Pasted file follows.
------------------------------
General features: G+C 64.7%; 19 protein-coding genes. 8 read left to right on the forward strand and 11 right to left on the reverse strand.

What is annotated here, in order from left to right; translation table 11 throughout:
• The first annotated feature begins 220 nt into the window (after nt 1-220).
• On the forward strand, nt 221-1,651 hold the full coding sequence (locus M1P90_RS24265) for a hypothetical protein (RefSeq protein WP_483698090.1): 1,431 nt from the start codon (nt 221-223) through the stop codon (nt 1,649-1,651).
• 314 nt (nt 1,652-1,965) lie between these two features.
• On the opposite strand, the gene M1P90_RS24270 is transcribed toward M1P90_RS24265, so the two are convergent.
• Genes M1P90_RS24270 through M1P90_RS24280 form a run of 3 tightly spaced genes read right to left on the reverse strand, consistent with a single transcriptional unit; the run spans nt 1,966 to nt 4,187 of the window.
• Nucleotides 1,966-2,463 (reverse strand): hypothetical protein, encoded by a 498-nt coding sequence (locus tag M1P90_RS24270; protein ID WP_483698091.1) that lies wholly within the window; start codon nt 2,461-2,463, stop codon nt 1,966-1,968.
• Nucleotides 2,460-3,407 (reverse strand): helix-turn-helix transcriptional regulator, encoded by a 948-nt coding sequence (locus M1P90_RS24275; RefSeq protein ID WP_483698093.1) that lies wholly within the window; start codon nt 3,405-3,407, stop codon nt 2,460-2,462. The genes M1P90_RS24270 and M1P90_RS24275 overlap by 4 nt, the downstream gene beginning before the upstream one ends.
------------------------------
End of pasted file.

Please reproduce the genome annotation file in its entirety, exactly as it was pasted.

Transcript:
General features: G+C 64.7%; 19 protein-coding genes. 8 read left to right on the forward strand and 11 right to left on the reverse strand.

What is annotated here, in order from left to right; translation table 11 throughout:
• The first annotated feature begins 220 nt into the window (after nt 1-220).
• On the forward strand, nt 221-1,651 hold the full coding sequence (locus M1P90_RS24265) for a hypothetical protein (RefSeq protein WP_483698090.1): 1,431 nt from the start codon (nt 221-223) through the stop codon (nt 1,649-1,651).
• 314 nt (nt 1,652-1,965) lie between these two features.
• On the opposite strand, the gene M1P90_RS24270 is transcribed toward M1P90_RS24265, so the two are convergent.
• Genes M1P90_RS24270 through M1P90_RS24280 form a run of 3 tightly spaced genes read right to left on the reverse strand, consistent with a single transcriptional unit; the run spans nt 1,966 to nt 4,187 of the window.
• Nucleotides 1,966-2,463 (reverse strand): hypothetical protein, encoded by a 498-nt coding sequence (locus tag M1P90_RS24270; protein ID WP_483698091.1) that lies wholly within the window; start codon nt 2,461-2,463, stop codon nt 1,966-1,968.
• Nucleotides 2,460-3,407 (reverse strand): helix-turn-helix transcriptional regulator, encoded by a 948-nt coding sequence (locus M1P90_RS24275; RefSeq protein ID WP_483698093.1) that lies wholly within the window; start codon nt 3,405-3,407, stop codon nt 2,460-2,462. The genes M1P90_RS24270 and M1P90_RS24275 overlap by 4 nt, the downstream gene beginning before the upstream one ends.